Here’s Why The Number of Push-Ups You Do Matters, Says Study


Trending: Push-ups and cardio health

So how many pushups can you do in a minute? 10? 20? If you want to live longer and have a better chance of avoiding heart disease, you might want to get that number up to at least 40.

A recent study released by researchers at Harvard University found that men who could do more than 40 consecutive push-ups had a 96 percent reduction in cardiovascular issues.

The investigation was conducted over ten years using looking at more than a thousand active male firefighters from Indiana with the median age of 39.6. Of those studied, 37 heart disease related events were documented, but only one of them occurred in the men who could complete 40 push-ups.

The study was published February 15th by the Journal of the American Medical Association. Participants had to complete the push-ups in about a minute.

The study also found that participants who could do at least 11 push-ups had a lower risk of cardiovascular problems than those who could only do ten push-ups. However, it was those who could do 40 who had the largest reduction of risk of cardiovascular issues.

According to statistics from the Centers for Disease Control, about 610,000 people die of heart disease every year in the United States. Cardiovascular issues are the leading cause of death for men and women and annually about 735,000 Americans have a heart attack.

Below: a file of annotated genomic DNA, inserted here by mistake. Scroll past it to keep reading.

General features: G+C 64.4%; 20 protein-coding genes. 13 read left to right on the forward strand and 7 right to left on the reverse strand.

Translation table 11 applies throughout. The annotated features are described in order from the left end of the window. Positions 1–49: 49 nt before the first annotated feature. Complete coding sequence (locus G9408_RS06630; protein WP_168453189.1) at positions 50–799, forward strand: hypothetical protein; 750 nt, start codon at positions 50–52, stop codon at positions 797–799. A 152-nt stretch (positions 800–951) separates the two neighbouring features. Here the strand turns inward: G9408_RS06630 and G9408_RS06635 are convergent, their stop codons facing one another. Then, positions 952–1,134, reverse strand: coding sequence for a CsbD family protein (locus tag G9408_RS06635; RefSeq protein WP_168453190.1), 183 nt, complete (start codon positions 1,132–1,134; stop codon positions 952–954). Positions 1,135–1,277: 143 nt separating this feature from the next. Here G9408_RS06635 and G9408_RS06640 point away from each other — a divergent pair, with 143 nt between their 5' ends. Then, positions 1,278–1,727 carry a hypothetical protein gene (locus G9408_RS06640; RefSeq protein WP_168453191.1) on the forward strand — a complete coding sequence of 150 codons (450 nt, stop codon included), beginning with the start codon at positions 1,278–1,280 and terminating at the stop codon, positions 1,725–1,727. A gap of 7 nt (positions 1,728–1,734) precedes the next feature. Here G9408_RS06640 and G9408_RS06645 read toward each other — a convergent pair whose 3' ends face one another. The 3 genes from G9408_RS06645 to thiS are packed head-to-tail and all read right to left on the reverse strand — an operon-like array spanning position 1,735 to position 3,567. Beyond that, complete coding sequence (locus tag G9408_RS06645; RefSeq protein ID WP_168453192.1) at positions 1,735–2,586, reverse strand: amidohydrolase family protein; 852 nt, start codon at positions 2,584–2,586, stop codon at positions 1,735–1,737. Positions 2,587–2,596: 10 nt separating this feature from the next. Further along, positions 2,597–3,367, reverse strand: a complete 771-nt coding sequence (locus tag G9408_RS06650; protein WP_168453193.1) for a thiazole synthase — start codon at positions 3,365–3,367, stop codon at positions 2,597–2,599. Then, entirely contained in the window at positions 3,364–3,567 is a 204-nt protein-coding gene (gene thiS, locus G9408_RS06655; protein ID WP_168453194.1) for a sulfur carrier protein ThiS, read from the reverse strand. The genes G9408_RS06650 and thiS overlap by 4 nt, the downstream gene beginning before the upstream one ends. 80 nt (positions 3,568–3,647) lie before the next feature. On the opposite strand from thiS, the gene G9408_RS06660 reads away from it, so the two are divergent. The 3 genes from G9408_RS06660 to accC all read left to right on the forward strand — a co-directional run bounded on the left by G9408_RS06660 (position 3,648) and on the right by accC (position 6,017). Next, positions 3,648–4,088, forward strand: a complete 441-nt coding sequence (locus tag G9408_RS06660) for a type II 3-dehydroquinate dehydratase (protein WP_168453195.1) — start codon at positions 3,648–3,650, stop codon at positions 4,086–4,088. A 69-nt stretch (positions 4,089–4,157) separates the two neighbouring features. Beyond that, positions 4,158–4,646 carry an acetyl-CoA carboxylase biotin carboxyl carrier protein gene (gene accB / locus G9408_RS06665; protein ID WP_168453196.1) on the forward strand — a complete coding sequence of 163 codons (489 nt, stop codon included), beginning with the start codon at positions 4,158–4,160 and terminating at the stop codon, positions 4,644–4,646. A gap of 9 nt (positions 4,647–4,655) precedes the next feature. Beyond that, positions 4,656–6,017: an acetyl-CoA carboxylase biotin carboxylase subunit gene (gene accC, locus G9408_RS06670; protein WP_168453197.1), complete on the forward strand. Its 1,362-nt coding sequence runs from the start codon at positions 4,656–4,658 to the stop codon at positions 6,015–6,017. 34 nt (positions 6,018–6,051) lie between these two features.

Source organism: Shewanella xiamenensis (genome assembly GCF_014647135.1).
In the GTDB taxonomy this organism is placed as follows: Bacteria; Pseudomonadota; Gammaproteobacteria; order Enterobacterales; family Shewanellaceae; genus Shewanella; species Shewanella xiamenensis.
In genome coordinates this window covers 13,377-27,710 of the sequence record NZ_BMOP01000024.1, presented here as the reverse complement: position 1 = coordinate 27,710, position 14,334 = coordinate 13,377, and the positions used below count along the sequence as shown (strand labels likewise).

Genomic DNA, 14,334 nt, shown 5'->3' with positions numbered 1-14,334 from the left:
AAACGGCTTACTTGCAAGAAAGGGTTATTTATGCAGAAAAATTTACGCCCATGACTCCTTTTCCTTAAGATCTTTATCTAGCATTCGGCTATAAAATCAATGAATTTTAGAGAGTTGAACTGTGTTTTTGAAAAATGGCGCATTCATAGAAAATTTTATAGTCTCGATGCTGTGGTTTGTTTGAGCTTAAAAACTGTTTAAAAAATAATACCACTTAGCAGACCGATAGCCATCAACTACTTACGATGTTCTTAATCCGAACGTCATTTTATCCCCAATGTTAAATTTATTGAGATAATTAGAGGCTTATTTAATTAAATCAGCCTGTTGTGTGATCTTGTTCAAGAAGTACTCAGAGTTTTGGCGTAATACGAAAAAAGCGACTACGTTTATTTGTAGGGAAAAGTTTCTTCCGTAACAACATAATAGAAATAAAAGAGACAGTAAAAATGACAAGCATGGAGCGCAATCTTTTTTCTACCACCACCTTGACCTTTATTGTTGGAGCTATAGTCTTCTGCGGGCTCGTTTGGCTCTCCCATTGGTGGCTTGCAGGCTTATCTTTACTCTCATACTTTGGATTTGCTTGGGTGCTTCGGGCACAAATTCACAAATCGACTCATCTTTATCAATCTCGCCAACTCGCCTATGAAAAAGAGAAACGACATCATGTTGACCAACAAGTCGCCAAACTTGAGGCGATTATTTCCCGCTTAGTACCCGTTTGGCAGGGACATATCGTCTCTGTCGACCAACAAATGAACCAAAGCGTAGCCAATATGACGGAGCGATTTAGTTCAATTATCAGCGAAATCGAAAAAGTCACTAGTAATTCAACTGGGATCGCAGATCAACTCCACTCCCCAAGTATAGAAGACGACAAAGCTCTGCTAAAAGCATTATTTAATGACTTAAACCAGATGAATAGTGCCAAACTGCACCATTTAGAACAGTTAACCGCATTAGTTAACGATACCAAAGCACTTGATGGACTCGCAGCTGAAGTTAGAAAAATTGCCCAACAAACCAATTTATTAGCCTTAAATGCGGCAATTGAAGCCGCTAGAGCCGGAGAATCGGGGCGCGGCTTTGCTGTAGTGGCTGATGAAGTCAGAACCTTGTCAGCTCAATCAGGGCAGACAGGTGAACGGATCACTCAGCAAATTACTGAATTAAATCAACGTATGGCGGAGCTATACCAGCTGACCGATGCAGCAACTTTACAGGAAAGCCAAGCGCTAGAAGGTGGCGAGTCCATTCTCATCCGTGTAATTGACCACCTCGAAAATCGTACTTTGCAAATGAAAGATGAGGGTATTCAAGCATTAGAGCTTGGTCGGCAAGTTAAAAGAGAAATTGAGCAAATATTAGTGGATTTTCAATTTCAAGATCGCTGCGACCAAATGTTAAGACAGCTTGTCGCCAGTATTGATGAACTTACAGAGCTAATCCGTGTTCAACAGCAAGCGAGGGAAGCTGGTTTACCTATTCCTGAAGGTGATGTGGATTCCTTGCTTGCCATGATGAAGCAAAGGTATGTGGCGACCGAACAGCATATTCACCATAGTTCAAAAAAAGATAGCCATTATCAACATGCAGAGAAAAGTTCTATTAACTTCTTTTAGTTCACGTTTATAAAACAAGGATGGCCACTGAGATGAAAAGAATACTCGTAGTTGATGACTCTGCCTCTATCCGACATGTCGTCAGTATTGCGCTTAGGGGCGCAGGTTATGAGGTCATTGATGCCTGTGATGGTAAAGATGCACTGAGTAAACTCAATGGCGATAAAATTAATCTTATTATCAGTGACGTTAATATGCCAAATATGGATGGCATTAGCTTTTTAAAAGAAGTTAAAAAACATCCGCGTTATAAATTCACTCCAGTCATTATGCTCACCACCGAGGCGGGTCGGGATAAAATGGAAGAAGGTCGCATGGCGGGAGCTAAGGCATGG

However, scientists did caution that the ability to do a large number of pushups is only one identifier and there are many other factors including age, aerobic fitness levels and a person’s body mass index.

Related: Ultimate pushup guide!

“This study emphasizes the importance of physical fitness on health and why clinicians should assess fitness,” study author Professor Stefanos Kales said in a statement.

Participants were given a physical exam and medical questionnaire every year. Scientists also gave participants a treadmill test, but found that the push-up ability was a more accurate indicator of potential heart trouble. Treadmill tests are often more expensive and take larger amounts of time, so they aren’t done routinely.

Scientists said the next step is to study links between heart disease and push-up ability in less active men and women.

So, how many push-ups can you do? Assuming you do them, are you trying to beat your current number? Does this new line of research motivate you to tack on a few extra?

About Eric Paul Erickson 3 Articles
Eric Paul Erickson is a writer, journalist and award winning filmmaker. He’s based in Los Angeles and his interests include fitness & men’s health, pop culture, space science and film. Follow him on: Facebook